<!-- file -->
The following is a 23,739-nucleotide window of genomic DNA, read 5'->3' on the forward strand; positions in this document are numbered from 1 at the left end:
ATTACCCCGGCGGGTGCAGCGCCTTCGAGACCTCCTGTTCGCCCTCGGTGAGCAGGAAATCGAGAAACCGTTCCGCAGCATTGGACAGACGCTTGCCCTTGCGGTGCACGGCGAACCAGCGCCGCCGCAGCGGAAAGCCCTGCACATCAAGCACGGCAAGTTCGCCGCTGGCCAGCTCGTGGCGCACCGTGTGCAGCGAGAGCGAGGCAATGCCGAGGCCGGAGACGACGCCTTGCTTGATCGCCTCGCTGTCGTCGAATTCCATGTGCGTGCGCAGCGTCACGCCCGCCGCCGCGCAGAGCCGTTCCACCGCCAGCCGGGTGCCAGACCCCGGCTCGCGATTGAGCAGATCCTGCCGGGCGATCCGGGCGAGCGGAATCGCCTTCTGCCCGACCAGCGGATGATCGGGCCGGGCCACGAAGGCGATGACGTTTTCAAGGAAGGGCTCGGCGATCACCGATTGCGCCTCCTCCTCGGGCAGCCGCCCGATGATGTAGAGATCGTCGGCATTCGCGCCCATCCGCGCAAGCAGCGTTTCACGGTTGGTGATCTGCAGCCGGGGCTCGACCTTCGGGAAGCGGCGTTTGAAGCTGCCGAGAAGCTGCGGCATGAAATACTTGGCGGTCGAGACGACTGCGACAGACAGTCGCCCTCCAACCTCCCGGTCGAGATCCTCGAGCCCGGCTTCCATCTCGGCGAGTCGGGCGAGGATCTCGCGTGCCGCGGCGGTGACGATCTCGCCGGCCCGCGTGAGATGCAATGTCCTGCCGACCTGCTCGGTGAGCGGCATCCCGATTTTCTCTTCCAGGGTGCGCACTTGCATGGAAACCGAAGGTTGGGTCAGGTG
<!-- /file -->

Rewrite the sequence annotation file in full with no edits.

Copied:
The following is a 23,739-nucleotide window of genomic DNA, read 5'->3' on the forward strand; positions in this document are numbered from 1 at the left end:
ATTACCCCGGCGGGTGCAGCGCCTTCGAGACCTCCTGTTCGCCCTCGGTGAGCAGGAAATCGAGAAACCGTTCCGCAGCATTGGACAGACGCTTGCCCTTGCGGTGCACGGCGAACCAGCGCCGCCGCAGCGGAAAGCCCTGCACATCAAGCACGGCAAGTTCGCCGCTGGCCAGCTCGTGGCGCACCGTGTGCAGCGAGAGCGAGGCAATGCCGAGGCCGGAGACGACGCCTTGCTTGATCGCCTCGCTGTCGTCGAATTCCATGTGCGTGCGCAGCGTCACGCCCGCCGCCGCGCAGAGCCGTTCCACCGCCAGCCGGGTGCCAGACCCCGGCTCGCGATTGAGCAGATCCTGCCGGGCGATCCGGGCGAGCGGAATCGCCTTCTGCCCGACCAGCGGATGATCGGGCCGGGCCACGAAGGCGATGACGTTTTCAAGGAAGGGCTCGGCGATCACCGATTGCGCCTCCTCCTCGGGCAGCCGCCCGATGATGTAGAGATCGTCGGCATTCGCGCCCATCCGCGCAAGCAGCGTTTCACGGTTGGTGATCTGCAGCCGGGGCTCGACCTTCGGGAAGCGGCGTTTGAAGCTGCCGAGAAGCTGCGGCATGAAATACTTGGCGGTCGAGACGACTGCGACAGACAGTCGCCCTCCAACCTCCCGGTCGAGATCCTCGAGCCCGGCTTCCATCTCGGCGAGTCGGGCGAGGATCTCGCGTGCCGCGGCGGTGACGATCTCGCCGGCCCGCGTGAGATGCAATGTCCTGCCGACCTGCTCGGTGAGCGGCATCCCGATTTTCTCTTCCAGGGTGCGCACTTGCATGGAAACCGAAGGTTGGGTCAGGTG